CICLOPS: Cassini Imaging Central Laboratory for OPerationS

Shredding a Cloud
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Shredding a Cloud
PIA 06514

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  This close-up of Saturn's atmosphere shows a considerable amount of turbulent activity on the ragged edge of the equatorial cloud band. The turbulence is a direct result of internal heat from the planet and absorbed sunlight, and is generally lower in Saturn's bland atmosphere than in the atmospheres of Jupiter and Earth. This leads to a generally lower level of turbulence on Saturn and may account for its higher wind speeds, compared to Jupiter and Earth.

The image was taken with the narrow angle camera on September 25, 2004, from a distance of 7.7 million kilometers (4.8 million miles) from Saturn through a filter sensitive to wavelengths of infrared light centered at 889 nanometers. The image scale is 92 kilometers (57 miles) per pixel.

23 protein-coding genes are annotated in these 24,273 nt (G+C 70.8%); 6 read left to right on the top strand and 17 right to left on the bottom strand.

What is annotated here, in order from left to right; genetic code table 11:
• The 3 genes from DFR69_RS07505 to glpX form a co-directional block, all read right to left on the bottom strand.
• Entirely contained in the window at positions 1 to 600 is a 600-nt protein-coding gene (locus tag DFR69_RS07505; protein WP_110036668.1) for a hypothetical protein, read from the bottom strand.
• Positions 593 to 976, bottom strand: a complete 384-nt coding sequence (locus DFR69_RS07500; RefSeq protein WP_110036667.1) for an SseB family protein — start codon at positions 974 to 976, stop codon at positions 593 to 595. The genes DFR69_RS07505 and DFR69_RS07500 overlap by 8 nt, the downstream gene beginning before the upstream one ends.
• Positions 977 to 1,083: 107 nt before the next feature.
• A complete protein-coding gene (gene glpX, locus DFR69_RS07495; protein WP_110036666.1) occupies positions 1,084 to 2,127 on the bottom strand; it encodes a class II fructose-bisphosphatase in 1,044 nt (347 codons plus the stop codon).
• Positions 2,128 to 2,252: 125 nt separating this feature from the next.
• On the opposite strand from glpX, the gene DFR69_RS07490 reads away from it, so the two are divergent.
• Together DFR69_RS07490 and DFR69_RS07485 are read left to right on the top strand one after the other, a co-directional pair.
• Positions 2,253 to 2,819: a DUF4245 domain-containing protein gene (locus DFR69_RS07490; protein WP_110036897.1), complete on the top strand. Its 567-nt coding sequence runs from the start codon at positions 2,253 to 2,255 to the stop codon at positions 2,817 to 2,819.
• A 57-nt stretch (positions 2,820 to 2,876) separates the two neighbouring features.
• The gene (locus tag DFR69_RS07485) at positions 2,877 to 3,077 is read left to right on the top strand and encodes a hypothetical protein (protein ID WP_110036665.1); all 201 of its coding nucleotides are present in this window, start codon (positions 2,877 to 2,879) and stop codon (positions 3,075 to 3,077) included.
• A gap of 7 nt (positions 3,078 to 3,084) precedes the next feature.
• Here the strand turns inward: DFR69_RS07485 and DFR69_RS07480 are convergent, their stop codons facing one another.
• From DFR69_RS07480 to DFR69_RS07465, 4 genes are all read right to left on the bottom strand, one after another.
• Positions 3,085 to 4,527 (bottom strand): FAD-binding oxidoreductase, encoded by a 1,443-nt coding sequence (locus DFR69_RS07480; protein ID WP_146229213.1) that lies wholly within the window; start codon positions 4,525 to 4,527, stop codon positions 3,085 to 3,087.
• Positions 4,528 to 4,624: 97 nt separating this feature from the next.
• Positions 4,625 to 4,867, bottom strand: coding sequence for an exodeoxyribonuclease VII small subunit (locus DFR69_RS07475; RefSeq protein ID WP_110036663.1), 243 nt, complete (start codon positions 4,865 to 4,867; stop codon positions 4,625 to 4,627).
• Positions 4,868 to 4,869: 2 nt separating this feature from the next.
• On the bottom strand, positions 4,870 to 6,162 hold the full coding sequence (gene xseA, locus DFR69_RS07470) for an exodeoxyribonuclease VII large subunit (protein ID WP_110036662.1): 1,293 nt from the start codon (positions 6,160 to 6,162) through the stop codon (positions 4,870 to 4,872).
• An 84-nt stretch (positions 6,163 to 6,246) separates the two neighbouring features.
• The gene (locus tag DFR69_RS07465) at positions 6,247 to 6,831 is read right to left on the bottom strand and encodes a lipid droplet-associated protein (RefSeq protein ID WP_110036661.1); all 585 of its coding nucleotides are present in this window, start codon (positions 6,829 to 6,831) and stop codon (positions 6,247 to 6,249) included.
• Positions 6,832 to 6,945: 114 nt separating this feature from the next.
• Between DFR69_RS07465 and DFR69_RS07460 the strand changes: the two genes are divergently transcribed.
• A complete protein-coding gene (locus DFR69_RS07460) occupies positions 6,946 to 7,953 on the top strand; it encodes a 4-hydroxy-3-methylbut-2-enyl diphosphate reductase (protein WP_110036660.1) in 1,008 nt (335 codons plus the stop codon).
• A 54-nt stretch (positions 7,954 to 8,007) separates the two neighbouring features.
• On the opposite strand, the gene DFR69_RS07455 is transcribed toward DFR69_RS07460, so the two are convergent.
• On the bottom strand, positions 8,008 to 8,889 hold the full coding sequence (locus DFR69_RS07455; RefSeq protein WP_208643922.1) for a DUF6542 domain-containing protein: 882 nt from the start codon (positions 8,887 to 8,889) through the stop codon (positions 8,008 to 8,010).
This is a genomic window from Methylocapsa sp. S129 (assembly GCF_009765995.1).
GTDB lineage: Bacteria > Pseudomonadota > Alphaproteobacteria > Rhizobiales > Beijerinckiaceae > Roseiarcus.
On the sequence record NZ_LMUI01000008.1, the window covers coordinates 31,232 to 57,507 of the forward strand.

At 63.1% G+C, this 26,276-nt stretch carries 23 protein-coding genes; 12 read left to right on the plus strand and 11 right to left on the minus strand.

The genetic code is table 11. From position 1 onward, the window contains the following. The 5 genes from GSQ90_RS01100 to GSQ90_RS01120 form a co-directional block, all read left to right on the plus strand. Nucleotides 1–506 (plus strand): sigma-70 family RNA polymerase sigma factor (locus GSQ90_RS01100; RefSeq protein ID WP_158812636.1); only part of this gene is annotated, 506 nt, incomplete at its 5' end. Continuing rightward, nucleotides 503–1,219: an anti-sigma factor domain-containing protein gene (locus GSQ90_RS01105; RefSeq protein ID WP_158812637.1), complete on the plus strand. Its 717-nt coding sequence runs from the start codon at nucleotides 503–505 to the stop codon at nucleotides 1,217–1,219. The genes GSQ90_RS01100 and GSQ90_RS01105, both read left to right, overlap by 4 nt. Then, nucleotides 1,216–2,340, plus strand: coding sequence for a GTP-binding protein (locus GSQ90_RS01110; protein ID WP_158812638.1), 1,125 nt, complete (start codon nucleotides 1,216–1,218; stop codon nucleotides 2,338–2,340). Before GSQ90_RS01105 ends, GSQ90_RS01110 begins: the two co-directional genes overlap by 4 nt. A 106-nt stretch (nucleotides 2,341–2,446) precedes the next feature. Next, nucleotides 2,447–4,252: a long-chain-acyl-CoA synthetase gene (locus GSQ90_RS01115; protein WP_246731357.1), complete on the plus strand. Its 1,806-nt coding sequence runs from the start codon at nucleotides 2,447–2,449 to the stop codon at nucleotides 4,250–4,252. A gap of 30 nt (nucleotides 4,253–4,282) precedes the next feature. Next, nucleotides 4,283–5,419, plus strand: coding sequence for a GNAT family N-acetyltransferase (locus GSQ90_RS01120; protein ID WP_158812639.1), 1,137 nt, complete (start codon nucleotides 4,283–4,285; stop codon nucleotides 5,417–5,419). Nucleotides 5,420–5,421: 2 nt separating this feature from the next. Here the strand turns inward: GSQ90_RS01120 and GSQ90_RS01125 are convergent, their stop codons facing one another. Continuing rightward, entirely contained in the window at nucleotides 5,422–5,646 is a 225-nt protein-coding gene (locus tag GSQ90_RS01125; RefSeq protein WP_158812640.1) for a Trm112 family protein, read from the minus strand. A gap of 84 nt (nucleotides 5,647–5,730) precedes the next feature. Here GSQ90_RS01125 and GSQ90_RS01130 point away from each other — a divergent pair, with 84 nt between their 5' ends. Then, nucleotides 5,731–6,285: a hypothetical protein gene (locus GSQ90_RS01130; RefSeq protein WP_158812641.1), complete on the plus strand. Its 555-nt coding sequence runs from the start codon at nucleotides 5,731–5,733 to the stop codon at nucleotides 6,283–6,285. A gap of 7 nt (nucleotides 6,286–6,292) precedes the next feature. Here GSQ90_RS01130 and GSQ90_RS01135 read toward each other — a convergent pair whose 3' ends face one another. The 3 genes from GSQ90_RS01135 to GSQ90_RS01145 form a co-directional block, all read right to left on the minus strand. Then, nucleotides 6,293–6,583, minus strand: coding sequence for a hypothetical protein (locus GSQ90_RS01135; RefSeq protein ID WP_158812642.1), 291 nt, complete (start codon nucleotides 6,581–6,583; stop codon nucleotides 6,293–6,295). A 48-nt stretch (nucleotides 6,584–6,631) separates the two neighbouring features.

The Cassini-Huygens mission is a cooperative project of NASA, the European Space Agency and the Italian Space Agency. The Jet Propulsion Laboratory, a division of the California Institute of Technology in Pasadena, manages the Cassini-Huygens mission for NASA's Science Mission Directorate, Washington, D.C. The imaging team consists of scientists from the US, England, France, and Germany. The imaging operations center and team lead (Dr. C. Porco) are based at the Space Science Institute in Boulder, Colo.

For more information about the Cassini-Huygens mission, visit and the Cassini imaging team home page,

Credit: NASA/JPL/Space Science Institute
Released: November 5, 2004 (PIA 06514)
Image/Caption Information

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